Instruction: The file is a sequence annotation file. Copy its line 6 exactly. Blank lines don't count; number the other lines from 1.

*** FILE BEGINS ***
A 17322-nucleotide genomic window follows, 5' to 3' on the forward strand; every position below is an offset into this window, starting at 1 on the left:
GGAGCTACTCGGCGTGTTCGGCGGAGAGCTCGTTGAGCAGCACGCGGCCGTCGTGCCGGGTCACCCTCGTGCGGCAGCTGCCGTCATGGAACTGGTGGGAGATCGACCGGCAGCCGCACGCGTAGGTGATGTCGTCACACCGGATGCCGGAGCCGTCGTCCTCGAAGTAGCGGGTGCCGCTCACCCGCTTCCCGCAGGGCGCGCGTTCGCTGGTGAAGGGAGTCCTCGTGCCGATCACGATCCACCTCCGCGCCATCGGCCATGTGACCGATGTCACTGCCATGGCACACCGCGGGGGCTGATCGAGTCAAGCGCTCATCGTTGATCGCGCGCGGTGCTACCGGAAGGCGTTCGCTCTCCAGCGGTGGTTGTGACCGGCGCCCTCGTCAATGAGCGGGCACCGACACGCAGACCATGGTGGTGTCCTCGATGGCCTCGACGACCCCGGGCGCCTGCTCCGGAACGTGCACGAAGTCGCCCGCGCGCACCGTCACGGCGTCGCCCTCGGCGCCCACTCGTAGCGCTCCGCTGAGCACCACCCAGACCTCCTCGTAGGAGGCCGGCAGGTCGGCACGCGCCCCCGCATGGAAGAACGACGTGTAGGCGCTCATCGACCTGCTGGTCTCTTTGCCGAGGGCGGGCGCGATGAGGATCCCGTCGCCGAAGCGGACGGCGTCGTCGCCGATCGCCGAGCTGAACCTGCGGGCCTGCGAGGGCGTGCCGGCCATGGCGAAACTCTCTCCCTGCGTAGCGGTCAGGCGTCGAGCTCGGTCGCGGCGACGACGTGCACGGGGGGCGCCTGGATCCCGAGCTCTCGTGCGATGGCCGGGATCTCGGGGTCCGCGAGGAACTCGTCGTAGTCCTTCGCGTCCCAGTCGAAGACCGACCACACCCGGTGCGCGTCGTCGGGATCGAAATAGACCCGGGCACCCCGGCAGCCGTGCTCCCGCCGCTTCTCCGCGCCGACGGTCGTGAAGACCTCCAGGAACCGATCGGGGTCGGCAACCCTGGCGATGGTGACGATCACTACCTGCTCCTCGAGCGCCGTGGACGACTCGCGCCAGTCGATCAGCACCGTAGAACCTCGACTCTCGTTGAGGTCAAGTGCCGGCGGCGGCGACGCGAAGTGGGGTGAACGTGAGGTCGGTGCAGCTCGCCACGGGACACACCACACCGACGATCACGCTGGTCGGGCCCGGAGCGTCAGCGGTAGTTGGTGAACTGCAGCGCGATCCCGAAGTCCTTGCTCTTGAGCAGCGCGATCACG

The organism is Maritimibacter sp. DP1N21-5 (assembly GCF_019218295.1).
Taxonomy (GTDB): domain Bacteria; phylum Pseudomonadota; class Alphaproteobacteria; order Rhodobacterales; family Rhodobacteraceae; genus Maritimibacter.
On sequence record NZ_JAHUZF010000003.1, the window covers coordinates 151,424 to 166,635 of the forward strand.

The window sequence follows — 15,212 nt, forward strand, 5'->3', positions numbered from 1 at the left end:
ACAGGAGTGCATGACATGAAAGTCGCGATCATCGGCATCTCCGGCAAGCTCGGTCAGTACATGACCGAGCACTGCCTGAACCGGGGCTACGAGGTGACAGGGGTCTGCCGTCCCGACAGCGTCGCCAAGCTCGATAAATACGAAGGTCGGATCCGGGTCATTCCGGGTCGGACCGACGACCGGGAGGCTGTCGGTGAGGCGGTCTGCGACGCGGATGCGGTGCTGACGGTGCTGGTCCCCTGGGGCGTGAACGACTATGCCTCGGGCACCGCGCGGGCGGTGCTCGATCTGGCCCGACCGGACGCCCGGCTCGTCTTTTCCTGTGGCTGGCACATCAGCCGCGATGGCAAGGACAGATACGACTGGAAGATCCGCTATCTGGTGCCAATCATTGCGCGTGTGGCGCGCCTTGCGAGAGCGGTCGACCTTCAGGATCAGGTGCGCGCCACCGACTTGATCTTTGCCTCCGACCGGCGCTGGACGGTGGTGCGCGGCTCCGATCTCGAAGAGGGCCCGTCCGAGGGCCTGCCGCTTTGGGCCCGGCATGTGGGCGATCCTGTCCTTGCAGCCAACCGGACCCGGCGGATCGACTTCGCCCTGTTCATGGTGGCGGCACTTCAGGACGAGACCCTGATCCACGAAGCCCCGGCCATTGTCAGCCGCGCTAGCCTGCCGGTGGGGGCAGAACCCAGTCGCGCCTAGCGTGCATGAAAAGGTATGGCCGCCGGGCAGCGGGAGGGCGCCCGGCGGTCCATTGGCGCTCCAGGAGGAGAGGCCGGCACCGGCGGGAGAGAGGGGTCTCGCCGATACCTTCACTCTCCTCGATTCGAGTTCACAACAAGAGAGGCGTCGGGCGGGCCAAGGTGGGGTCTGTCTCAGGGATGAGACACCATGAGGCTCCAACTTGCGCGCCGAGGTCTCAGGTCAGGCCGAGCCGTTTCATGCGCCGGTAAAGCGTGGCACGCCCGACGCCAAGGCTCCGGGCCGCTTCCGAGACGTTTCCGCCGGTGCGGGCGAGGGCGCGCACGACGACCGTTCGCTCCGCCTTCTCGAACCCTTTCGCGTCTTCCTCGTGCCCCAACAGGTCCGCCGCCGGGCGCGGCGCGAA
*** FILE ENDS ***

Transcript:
The window sequence follows — 15,212 nt, forward strand, 5'->3', positions numbered from 1 at the left end: